In the absence of a fully professional national league it would be reasonable to argue that it would be healthier to have Irish internationals plying their trade across the continent in four or five of the top leagues rather than 95% plus of them playing in the English Leagues. There is surely plenty to learn from the coaches of the Spanish, French, German and Italian leagues for Irish players. For that matter the coaches of the Dutch, Portuguese and Russian leagues among others could add so much to the skills and knowledge of our professional players. The Republic of Ireland national side have no doubt benefited from the English game over the years; however such a reliance on one way of playing the game, one way of thinking about the game and one way of living the game cannot give our professional players a balanced football education.
Some predicted we may see a mini flight of Irish players to Seire A on the back of a stamp of approval from Giovanni Trapattoni, this migration never materialised. However with the January transfer window on the horizon, given their current club difficulties Robbie Keane and Shay Given could do worse than to consider asking Trapattoni for his little black book of contacts.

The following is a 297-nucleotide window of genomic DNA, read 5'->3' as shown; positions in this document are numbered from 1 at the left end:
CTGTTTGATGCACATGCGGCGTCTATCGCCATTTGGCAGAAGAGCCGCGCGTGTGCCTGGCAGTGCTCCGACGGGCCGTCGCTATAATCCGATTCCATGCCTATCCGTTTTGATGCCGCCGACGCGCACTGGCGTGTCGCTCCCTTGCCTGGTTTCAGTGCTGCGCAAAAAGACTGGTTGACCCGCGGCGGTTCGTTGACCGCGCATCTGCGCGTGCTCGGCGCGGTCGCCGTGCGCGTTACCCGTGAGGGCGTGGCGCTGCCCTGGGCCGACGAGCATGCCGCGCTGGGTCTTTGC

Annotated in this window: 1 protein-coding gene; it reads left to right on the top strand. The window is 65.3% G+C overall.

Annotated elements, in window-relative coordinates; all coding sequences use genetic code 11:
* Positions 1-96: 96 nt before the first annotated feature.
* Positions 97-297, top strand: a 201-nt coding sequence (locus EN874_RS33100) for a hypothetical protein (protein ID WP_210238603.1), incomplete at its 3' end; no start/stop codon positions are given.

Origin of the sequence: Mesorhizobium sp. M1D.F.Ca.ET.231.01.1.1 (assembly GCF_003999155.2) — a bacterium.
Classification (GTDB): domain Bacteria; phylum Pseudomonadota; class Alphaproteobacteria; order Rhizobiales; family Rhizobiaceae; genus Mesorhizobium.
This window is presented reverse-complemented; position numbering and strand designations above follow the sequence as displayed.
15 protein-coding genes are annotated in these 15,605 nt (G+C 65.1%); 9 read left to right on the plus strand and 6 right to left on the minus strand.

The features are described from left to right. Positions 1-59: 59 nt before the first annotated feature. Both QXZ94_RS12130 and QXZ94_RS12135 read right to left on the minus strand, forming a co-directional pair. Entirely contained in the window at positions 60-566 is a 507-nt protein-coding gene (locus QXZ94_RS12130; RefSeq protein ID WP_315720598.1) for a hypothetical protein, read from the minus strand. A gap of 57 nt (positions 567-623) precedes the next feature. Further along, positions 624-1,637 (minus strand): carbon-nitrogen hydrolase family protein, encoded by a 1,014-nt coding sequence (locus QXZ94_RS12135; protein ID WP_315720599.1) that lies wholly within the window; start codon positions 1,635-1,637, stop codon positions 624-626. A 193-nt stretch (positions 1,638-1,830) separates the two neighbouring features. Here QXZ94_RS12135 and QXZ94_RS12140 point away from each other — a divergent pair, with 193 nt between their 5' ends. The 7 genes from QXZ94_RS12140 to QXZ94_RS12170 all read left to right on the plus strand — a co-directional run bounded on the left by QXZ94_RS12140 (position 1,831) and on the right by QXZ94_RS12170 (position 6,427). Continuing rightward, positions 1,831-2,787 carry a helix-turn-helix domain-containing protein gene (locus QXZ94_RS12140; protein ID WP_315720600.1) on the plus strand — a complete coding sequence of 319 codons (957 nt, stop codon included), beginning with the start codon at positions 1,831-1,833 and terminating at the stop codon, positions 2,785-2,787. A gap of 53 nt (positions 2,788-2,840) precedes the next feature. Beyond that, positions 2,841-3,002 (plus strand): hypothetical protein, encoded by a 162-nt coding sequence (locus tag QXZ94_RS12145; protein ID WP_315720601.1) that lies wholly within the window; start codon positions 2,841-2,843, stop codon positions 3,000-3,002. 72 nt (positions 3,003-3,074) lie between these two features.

If anyone is concerned that McGeady’s game may not develop due to the standard of the Russian Premier League, only five of the current Russian international squad; Zhirkov (Chelsea), Arshavin (Arsenal), Roman Pavlyuchenko (Spurs), Bilyaletdinov (Everton) and Pogrebnyak (Stuttgart) play their club game outside of their native land. Anyone remember the goings on at the Aviva on Friday October 8th?
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Generosity Reaffirmed

It’s September 8th 2007 and I’m standing outside the Stadium Pasienky in the Slovakian capital Bratislava. It’s about an hour before the kick off of Slovakia Vs Republic of Ireland in a Group D qualifier for the 2008 European Championships. I notice an elderly Irish man meandering his way through the throng of Irish fans waiting on the streets outside the stadium. This individual is clearly the worse for wear and more than likely indulged in a liquid lunch, liquid breakfast and probably liquid snack to get over that half three slump. He walks up to the group I’m standing in and informs us that some of the less desirable residents of Bratislava have relieved him of his match tickets and some cash to boot. I have a spare ticket so I offer it to him, he makes a pathetic offer to rummage a few Slovakian Koruna out of his pocket. I hand him the ticket and tell him to hang onto whatever cash he still has.